Clerkships

Supreme Court hallway Above the Law Above the Law Above the Law.JPGPeople, you’ve been holding out on us. We’ve been hearing rumors about more Supreme Court law clerk hiring taking place for the next Term (October Term 2008).
For example, there’s gossip going around that Justice Samuel Alito has hired a clerk from Judge Harris Hartz (10th Cir.). We’ve also heard a rumor to the effect that Justice Thomas’s mysterious fourth spot for OT 2008 has been filled — mysterious, because he’s already hired at least one clerk for OT 2009 (Marah Stith; see here).
But nobody has let us in on what’s been going on. That’s just plain wrong.
A list of the OT 2008 clerks that we know of appears after the jump. Are you aware of an OT 2008 clerk who isn’t on the list? If so, please contact us, by email (subject line: “Supreme Court clerk hiring”).
(You can also post a comment, but we prefer email for this subject, for verification and possible follow-up. Thanks!)
Update: We’ve been told, from a reliable source, that the rumor that Justice Alito has hired a clerk from Judge Hartz is not correct. As far as we know, Justice Alito has hired only two clerks for OT 2008: Dana Irwin (Yale 2002 / Scirica) and Jack White (Pepperdine 2003 / Alito).

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Alex Kozinski Alex S Kozinski Judge Above the Law hot hottie superhottie federal judiciary.jpgFor the limited but passionate segment of the ATL readership that avidly follows the federal judiciary and clerkship news, the past week has been a good one.
First, there was this very interesting Legal Times article by Joe Palazzolo, about the debacle known as the law clerk hiring process. Executive summary: “As in most family feuds, it’s the kids who suffer most. In interviews, newly hired law clerks rated this year’s hiring frenzy on a scale from ‘unfortunate’ to ‘an utter mess.’”

At the D.C. Circuit, lights shone in the windows of some judges’ chambers before dawn on Sept. 19. They had scheduled their first interviews between 6:45 and 7 a.m.

[Yale Law School Professor Christine] Jolls, who is a member of a committee of professors and deans that advises the Judicial Conference on the hiring process, says she got a 2 a.m. e-mail from one of her students who had just emerged from an interview with a 2nd Circuit judge. The judge had scheduled the interview for Sept. 19 at 12:01 a.m.

If you know, feel free to identify the judges who scheduled these insanely early interviews, in the comments.
Second, for those of you follow clerkship bonus developments, on Tuesday the ever-helpful Law Clerk Addict posted an updated Vault 100 clerkship bonus chart. You can access it here.
Third, today the National Law Journal serves up a delightful profile of the nation’s #1 judicial superhottie (male), Judge Alex Kozinski of the Ninth Circuit. As of December 1, make that CHIEF Judge Kozinski. Congratulations, Your Honor!
Links to the aforementioned sources, plus excerpts and commentary on the Kozinski profile, appear after the jump.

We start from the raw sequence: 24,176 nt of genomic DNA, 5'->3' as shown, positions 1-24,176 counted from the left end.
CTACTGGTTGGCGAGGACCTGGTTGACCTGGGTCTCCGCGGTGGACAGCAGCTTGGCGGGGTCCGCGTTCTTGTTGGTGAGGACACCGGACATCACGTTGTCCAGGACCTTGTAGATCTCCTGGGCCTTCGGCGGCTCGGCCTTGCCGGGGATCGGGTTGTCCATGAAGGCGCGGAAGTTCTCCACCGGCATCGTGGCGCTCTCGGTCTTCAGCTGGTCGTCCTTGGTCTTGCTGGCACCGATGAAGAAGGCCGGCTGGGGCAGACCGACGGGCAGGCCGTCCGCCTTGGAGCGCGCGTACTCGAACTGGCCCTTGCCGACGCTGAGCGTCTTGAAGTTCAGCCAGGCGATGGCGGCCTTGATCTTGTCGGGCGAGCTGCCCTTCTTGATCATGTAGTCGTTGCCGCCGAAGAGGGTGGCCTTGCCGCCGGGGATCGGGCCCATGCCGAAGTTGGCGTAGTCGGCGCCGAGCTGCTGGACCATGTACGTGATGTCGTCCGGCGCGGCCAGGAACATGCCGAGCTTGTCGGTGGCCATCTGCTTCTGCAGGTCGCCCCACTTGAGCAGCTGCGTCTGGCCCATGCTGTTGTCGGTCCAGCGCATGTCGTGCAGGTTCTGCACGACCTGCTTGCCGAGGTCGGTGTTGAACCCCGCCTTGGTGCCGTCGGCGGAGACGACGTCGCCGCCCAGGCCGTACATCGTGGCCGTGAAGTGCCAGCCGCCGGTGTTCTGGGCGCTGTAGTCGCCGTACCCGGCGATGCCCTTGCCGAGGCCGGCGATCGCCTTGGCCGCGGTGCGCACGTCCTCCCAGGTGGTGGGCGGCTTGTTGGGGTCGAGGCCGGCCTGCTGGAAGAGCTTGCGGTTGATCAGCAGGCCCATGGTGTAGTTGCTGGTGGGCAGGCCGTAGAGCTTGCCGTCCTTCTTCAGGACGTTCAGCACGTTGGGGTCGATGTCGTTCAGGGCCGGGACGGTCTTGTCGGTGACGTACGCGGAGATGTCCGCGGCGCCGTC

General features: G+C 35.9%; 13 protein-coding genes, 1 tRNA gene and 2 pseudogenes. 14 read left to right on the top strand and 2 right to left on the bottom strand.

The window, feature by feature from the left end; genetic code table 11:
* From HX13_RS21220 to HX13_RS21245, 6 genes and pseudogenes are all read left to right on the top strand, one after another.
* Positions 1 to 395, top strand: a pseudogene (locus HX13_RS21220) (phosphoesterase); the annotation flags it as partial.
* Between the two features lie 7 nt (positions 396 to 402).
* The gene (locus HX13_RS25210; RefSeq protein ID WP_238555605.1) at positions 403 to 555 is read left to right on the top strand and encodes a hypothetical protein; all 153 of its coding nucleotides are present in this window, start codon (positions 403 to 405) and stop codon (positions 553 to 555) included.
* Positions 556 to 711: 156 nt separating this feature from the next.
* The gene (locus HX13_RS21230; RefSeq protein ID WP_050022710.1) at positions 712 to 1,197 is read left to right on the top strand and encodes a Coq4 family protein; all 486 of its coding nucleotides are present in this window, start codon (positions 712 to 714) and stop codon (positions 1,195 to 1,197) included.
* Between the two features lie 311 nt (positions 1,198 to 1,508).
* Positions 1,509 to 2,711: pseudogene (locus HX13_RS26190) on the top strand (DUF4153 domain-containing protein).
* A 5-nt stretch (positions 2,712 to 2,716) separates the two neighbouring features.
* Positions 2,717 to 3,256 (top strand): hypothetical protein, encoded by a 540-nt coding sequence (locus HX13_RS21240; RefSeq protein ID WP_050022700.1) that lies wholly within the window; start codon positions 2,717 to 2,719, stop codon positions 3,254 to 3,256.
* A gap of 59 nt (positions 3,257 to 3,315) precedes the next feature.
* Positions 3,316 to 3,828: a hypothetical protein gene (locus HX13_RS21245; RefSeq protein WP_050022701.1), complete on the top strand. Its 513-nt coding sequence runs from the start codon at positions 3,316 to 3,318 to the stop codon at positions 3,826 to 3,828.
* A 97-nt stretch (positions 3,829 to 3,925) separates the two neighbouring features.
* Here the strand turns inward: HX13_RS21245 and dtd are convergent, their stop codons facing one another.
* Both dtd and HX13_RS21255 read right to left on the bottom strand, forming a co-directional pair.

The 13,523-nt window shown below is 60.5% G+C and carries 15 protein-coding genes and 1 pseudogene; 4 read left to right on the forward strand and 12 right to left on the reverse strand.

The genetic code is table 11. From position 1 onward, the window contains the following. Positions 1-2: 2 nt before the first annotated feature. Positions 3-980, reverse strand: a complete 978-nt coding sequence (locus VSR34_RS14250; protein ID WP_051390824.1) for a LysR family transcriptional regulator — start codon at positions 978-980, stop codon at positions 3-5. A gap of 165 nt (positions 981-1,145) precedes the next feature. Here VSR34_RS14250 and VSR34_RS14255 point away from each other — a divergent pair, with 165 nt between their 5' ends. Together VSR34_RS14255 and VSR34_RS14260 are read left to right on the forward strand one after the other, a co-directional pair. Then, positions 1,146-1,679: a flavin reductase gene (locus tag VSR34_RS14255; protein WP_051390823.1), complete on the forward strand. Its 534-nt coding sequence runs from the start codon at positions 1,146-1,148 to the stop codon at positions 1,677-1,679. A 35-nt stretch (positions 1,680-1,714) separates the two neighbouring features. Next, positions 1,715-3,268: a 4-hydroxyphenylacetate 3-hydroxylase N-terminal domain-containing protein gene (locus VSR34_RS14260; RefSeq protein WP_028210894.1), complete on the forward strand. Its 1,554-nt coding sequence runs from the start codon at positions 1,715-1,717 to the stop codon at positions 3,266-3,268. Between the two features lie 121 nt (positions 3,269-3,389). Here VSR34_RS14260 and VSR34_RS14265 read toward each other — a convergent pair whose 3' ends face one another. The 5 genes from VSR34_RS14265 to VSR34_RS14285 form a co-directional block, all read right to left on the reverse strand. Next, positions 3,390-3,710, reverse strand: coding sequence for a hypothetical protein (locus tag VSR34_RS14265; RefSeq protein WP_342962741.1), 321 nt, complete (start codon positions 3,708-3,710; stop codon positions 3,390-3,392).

Update: Also after the jump, some scuttlebutt about which judges were conducting the midnight and early morning interviews.

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Shearman & Sterling logo Above the Law blog.jpgSometimes it takes a while. But we usually get results, eventually.
Back in July, we published a post entitled Clerkship Bonus Watch: What’s Up With Shearman? Today, at 12:32 p.m., this email went around at Shearman & Sterling:

At the last meeting of the Associates Committee in New York, the committee representatives noted that we had fallen behind some other firms who had adjusted clerkship bonuses in 2007. As we mentioned at the meeting, we assumed that the firm would promptly respond with a clerkship policy consistent with the market.

Accordingly, I am pleased to report that because the firm places great value on the experience a clerkship provides, it has raised bonuses to $50,000, paid to associates who join the firm after August 1, 2007 and who complete a one-year eligible clerkship. For two one-year clerkships or two-years of clerkship experience, the firm will pay $70,000. An additional bonus is paid to U.S. Supreme Court clerks.

For details, please refer to the firm’s website.

This is the first clerkship bonus news in a while (since Dechert). Have we missed any developments? If you know of clerkship bonus news that we haven’t previously covered — use the site search function or the archives to check — please email us. Thanks.
Earlier: Clerkship Bonus Watch: What’s Up With Shearman?

law clerk judicial clerkship Abovethelaw Above the Law blog.jpgFollowing up on our recent coverage of changes to the salary and benefit schemes for federal law clerks, here’s an interesting article from the Daily Business Review:

Federal judges around the country will feel the belt-tightening that has cut into other areas of the judiciary in a rule change that limits their ability to hire permanent, career law clerks, rather than cheaper, fresh from school, term clerks.

The cost-containment move, approved Sept. 18 by the judiciary’s 27-member policy body, the Judicial Conference of the United States, is predicted to save tens of millions of dollars in salary costs over the next decade, according to an internal report by the Committee on Judicial Resources.

Discussion picks up after the jump.

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law clerk judicial clerkship Abovethelaw Above the Law blog.jpgMany judges are done hiring their law clerks for next year. We’re happy to report that several of our friends, whom we were informally advising on the process, landed clerkships with their top picks.
For those of you who are still going through the process, this gossip might be of interest: